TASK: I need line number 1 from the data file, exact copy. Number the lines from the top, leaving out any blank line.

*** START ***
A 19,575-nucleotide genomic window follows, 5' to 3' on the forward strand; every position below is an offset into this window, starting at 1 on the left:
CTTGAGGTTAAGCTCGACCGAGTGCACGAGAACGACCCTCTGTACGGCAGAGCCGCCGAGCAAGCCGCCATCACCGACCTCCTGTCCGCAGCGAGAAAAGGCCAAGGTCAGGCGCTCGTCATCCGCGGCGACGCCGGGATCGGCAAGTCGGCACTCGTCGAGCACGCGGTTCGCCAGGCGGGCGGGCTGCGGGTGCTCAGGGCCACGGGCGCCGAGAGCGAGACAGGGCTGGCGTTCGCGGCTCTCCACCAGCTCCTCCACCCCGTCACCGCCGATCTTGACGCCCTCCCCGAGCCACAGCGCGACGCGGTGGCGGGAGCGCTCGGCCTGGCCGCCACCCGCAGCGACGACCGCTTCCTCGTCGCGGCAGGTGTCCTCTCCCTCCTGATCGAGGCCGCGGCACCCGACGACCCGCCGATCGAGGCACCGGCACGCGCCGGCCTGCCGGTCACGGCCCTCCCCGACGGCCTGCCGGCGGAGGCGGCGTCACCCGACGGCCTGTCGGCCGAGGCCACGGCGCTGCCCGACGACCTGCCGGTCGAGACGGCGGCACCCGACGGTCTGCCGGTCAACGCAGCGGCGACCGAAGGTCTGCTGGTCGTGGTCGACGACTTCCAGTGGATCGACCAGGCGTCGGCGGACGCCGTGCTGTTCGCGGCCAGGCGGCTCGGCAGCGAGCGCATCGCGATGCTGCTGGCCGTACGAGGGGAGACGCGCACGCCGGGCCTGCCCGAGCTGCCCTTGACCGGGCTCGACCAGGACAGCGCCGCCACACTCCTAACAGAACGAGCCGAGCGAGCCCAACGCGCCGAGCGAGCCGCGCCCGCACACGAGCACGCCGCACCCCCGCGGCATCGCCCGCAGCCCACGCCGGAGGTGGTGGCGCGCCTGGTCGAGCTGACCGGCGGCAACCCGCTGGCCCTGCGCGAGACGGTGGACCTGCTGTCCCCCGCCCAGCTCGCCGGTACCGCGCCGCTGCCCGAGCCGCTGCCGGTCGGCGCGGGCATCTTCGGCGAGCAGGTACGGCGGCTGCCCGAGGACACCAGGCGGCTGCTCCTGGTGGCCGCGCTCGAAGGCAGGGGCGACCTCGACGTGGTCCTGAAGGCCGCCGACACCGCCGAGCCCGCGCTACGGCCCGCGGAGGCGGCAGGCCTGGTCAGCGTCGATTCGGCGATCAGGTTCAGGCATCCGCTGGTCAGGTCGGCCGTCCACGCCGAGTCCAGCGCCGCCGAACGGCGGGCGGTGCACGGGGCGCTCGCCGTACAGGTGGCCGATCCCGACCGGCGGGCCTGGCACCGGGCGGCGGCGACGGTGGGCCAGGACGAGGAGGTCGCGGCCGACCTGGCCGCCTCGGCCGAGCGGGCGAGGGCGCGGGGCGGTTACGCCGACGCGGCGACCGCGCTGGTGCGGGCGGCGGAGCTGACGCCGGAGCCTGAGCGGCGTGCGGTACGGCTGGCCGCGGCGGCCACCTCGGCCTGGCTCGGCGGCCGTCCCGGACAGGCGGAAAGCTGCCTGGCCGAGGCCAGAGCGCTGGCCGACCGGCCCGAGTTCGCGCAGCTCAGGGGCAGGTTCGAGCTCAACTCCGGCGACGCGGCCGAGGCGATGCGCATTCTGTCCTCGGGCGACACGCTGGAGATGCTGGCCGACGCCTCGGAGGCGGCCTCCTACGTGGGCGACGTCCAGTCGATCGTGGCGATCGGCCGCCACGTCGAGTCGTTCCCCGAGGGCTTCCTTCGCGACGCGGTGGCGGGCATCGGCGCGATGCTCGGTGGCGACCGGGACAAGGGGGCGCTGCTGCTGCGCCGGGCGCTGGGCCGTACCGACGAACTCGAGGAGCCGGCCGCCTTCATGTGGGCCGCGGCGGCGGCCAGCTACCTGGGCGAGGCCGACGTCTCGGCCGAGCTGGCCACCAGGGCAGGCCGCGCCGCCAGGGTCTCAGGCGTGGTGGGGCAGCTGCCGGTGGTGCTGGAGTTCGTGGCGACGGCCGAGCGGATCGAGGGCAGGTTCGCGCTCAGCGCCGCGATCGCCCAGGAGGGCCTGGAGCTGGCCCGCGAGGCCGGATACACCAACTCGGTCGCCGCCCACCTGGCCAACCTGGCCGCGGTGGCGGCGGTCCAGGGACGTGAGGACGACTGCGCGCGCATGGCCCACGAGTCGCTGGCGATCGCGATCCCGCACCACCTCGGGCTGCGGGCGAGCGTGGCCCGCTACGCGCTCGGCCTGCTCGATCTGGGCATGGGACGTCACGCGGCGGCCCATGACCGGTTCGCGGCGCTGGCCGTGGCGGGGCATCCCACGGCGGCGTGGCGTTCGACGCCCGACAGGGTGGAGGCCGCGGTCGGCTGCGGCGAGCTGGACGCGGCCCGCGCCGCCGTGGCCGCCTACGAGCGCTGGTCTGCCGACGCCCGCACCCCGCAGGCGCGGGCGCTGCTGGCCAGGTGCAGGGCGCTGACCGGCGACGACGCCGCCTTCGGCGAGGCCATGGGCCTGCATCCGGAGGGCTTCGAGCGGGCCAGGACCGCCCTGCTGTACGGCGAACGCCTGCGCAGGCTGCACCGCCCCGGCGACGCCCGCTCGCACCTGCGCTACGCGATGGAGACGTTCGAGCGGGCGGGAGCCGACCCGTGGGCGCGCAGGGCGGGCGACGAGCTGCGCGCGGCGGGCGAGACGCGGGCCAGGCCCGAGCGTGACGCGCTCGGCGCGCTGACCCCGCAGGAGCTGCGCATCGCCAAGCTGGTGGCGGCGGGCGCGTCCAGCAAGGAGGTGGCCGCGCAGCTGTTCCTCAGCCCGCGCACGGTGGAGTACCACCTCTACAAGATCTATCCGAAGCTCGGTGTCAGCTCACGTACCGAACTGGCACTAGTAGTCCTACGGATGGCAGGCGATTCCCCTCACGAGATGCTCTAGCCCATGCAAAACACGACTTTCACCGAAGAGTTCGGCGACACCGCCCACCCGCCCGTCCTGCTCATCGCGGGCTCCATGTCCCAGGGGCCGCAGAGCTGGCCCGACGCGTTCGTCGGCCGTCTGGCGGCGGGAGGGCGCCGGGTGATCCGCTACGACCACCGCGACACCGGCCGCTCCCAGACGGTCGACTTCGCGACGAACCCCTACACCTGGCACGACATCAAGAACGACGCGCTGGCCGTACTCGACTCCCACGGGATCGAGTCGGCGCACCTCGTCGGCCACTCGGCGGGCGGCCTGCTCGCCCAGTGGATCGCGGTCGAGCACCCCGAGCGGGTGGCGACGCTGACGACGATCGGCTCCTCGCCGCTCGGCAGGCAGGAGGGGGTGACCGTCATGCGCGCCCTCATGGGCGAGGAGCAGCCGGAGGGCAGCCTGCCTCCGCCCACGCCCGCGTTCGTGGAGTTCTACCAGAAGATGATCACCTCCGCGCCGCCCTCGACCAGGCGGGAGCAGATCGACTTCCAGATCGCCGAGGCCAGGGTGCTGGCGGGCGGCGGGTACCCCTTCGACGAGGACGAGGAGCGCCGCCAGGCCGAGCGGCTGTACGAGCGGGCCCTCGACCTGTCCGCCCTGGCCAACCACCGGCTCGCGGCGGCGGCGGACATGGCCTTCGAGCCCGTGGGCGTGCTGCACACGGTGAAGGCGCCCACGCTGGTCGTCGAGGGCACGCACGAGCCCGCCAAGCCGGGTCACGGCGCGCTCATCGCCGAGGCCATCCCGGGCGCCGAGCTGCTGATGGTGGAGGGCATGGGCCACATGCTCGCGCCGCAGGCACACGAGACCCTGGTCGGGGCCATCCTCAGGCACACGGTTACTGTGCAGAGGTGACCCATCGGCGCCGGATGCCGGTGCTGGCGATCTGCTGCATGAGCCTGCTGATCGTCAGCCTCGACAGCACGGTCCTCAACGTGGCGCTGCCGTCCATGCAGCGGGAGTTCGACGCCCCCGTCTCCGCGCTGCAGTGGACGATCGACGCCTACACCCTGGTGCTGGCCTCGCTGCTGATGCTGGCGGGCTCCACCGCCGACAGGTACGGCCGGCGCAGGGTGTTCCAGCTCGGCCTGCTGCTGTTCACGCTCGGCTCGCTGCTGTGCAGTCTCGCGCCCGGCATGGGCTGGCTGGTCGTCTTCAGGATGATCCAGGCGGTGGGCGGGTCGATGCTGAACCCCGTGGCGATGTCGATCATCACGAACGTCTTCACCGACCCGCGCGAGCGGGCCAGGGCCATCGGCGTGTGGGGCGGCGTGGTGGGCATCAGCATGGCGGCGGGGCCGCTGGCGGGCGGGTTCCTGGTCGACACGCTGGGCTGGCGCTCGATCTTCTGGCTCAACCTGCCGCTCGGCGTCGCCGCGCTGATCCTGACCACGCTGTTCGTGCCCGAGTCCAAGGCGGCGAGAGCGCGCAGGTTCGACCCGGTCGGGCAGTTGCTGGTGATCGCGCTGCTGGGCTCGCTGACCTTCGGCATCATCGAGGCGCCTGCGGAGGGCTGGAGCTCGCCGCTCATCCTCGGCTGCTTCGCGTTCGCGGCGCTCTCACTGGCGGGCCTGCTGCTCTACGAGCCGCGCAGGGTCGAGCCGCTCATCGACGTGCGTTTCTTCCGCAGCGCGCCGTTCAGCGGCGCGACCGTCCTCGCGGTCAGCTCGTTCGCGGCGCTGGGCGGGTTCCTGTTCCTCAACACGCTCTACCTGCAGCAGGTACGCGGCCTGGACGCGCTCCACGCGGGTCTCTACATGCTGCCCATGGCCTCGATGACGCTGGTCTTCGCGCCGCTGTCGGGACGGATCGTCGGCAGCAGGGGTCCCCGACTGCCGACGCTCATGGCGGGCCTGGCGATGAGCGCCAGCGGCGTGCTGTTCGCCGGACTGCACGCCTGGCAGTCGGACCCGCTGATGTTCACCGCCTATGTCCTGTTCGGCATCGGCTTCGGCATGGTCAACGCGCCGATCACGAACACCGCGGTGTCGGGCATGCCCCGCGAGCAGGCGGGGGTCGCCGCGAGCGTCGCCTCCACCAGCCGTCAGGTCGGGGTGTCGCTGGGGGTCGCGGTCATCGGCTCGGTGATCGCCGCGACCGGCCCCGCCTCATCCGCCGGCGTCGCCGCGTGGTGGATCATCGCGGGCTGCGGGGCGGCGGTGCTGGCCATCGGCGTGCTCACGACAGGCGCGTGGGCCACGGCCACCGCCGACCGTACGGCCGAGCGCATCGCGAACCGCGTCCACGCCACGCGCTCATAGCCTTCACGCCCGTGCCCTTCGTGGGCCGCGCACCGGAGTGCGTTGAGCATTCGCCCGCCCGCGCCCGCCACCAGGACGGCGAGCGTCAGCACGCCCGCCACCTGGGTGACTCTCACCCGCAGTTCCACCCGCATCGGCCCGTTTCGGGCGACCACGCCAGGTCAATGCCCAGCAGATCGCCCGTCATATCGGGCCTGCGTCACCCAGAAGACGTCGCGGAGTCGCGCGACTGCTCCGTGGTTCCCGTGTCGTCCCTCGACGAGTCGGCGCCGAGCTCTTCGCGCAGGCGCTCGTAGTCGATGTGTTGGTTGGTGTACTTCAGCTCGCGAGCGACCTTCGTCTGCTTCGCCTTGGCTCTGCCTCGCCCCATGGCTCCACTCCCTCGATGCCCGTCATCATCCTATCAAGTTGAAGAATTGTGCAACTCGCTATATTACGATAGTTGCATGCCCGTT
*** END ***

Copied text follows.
A 19,575-nucleotide genomic window follows, 5' to 3' on the forward strand; every position below is an offset into this window, starting at 1 on the left: